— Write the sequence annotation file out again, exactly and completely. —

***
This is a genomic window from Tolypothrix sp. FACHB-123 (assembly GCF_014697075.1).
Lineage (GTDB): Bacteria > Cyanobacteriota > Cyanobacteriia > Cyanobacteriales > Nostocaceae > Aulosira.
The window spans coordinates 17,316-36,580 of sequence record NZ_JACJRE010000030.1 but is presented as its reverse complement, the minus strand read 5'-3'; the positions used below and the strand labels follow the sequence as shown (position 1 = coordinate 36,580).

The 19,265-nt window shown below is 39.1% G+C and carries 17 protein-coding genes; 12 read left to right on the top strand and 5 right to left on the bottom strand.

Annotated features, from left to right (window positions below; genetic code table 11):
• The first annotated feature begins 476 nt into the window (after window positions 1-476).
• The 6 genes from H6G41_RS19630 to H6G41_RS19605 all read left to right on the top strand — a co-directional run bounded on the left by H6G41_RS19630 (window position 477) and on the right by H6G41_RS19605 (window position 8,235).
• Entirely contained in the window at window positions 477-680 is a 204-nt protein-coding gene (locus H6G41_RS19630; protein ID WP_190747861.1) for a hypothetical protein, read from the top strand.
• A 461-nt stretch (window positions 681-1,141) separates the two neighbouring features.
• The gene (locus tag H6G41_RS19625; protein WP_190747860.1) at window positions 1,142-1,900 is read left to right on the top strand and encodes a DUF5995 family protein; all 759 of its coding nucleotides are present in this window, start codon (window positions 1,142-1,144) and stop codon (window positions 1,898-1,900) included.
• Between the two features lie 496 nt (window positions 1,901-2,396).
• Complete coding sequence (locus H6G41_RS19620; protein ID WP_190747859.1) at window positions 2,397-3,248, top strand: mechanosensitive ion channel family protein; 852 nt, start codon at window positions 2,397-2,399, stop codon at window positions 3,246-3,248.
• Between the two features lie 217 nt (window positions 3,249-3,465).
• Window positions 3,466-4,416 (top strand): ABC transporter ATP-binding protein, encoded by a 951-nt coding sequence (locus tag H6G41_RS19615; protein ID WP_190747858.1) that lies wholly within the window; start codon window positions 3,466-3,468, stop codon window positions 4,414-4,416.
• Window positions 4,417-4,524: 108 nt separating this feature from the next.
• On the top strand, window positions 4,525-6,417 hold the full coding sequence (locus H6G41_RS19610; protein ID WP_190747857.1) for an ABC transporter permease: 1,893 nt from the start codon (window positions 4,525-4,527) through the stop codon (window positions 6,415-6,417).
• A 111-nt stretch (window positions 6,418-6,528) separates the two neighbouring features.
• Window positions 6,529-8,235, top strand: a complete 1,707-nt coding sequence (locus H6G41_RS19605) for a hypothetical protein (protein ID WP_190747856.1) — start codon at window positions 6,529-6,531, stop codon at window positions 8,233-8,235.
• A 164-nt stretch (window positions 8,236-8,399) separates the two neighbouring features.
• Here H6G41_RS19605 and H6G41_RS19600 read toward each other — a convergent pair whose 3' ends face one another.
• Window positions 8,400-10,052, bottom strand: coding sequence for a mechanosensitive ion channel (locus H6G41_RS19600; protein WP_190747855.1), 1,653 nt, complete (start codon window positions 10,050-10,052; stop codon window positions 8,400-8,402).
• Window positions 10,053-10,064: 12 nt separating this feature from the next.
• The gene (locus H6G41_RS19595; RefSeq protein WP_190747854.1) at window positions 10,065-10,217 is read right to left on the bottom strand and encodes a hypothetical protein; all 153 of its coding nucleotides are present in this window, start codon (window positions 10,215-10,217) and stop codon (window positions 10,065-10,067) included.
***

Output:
This is a genomic window from Tolypothrix sp. FACHB-123 (assembly GCF_014697075.1).
Lineage (GTDB): Bacteria > Cyanobacteriota > Cyanobacteriia > Cyanobacteriales > Nostocaceae > Aulosira.
The window spans coordinates 17,316-36,580 of sequence record NZ_JACJRE010000030.1 but is presented as its reverse complement, the minus strand read 5'-3'; the positions used below and the strand labels follow the sequence as shown (position 1 = coordinate 36,580).

The 19,265-nt window shown below is 39.1% G+C and carries 17 protein-coding genes; 12 read left to right on the top strand and 5 right to left on the bottom strand.

Annotated features, from left to right (window positions below; genetic code table 11):
• The first annotated feature begins 476 nt into the window (after window positions 1-476).
• The 6 genes from H6G41_RS19630 to H6G41_RS19605 all read left to right on the top strand — a co-directional run bounded on the left by H6G41_RS19630 (window position 477) and on the right by H6G41_RS19605 (window position 8,235).
• Entirely contained in the window at window positions 477-680 is a 204-nt protein-coding gene (locus H6G41_RS19630; protein ID WP_190747861.1) for a hypothetical protein, read from the top strand.
• A 461-nt stretch (window positions 681-1,141) separates the two neighbouring features.
• The gene (locus tag H6G41_RS19625; protein WP_190747860.1) at window positions 1,142-1,900 is read left to right on the top strand and encodes a DUF5995 family protein; all 759 of its coding nucleotides are present in this window, start codon (window positions 1,142-1,144) and stop codon (window positions 1,898-1,900) included.
• Between the two features lie 496 nt (window positions 1,901-2,396).
• Complete coding sequence (locus H6G41_RS19620; protein ID WP_190747859.1) at window positions 2,397-3,248, top strand: mechanosensitive ion channel family protein; 852 nt, start codon at window positions 2,397-2,399, stop codon at window positions 3,246-3,248.
• Between the two features lie 217 nt (window positions 3,249-3,465).
• Window positions 3,466-4,416 (top strand): ABC transporter ATP-binding protein, encoded by a 951-nt coding sequence (locus tag H6G41_RS19615; protein ID WP_190747858.1) that lies wholly within the window; start codon window positions 3,466-3,468, stop codon window positions 4,414-4,416.
• Window positions 4,417-4,524: 108 nt separating this feature from the next.
• On the top strand, window positions 4,525-6,417 hold the full coding sequence (locus H6G41_RS19610; protein ID WP_190747857.1) for an ABC transporter permease: 1,893 nt from the start codon (window positions 4,525-4,527) through the stop codon (window positions 6,415-6,417).
• A 111-nt stretch (window positions 6,418-6,528) separates the two neighbouring features.
• Window positions 6,529-8,235, top strand: a complete 1,707-nt coding sequence (locus H6G41_RS19605) for a hypothetical protein (protein ID WP_190747856.1) — start codon at window positions 6,529-6,531, stop codon at window positions 8,233-8,235.
• A 164-nt stretch (window positions 8,236-8,399) separates the two neighbouring features.
• Here H6G41_RS19605 and H6G41_RS19600 read toward each other — a convergent pair whose 3' ends face one another.
• Window positions 8,400-10,052, bottom strand: coding sequence for a mechanosensitive ion channel (locus H6G41_RS19600; protein WP_190747855.1), 1,653 nt, complete (start codon window positions 10,050-10,052; stop codon window positions 8,400-8,402).
• Window positions 10,053-10,064: 12 nt separating this feature from the next.
• The gene (locus H6G41_RS19595; RefSeq protein WP_190747854.1) at window positions 10,065-10,217 is read right to left on the bottom strand and encodes a hypothetical protein; all 153 of its coding nucleotides are present in this window, start codon (window positions 10,215-10,217) and stop codon (window positions 10,065-10,067) included.